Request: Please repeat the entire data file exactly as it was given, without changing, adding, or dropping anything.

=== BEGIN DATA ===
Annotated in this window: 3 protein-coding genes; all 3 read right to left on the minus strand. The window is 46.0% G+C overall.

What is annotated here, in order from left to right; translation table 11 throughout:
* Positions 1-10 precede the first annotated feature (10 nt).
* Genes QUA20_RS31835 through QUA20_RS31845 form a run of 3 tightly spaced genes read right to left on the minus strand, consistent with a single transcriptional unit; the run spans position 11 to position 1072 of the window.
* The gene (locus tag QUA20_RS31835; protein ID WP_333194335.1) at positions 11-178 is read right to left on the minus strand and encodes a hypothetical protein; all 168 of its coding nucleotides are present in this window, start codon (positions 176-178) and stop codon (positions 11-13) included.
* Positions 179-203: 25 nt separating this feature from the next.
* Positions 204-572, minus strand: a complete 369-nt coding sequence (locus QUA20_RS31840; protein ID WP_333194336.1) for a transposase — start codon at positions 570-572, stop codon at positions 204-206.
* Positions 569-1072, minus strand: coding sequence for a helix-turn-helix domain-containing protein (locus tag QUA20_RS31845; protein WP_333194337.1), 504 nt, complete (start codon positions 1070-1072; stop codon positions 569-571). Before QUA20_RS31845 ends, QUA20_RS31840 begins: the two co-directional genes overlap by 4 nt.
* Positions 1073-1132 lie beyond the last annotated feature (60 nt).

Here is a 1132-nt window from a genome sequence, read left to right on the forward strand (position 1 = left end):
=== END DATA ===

Annotated in this window: 3 protein-coding genes; all 3 read right to left on the minus strand. The window is 46.0% G+C overall.

What is annotated here, in order from left to right; translation table 11 throughout:
* Positions 1-10 precede the first annotated feature (10 nt).
* Genes QUA20_RS31835 through QUA20_RS31845 form a run of 3 tightly spaced genes read right to left on the minus strand, consistent with a single transcriptional unit; the run spans position 11 to position 1072 of the window.
* The gene (locus tag QUA20_RS31835; protein ID WP_333194335.1) at positions 11-178 is read right to left on the minus strand and encodes a hypothetical protein; all 168 of its coding nucleotides are present in this window, start codon (positions 176-178) and stop codon (positions 11-13) included.
* Positions 179-203: 25 nt separating this feature from the next.
* Positions 204-572, minus strand: a complete 369-nt coding sequence (locus QUA20_RS31840; protein ID WP_333194336.1) for a transposase — start codon at positions 570-572, stop codon at positions 204-206.
* Positions 569-1072, minus strand: coding sequence for a helix-turn-helix domain-containing protein (locus tag QUA20_RS31845; protein WP_333194337.1), 504 nt, complete (start codon positions 1070-1072; stop codon positions 569-571). Before QUA20_RS31845 ends, QUA20_RS31840 begins: the two co-directional genes overlap by 4 nt.
* Positions 1073-1132 lie beyond the last annotated feature (60 nt).

Here is a 1132-nt window from a genome sequence, read left to right on the forward strand (position 1 = left end):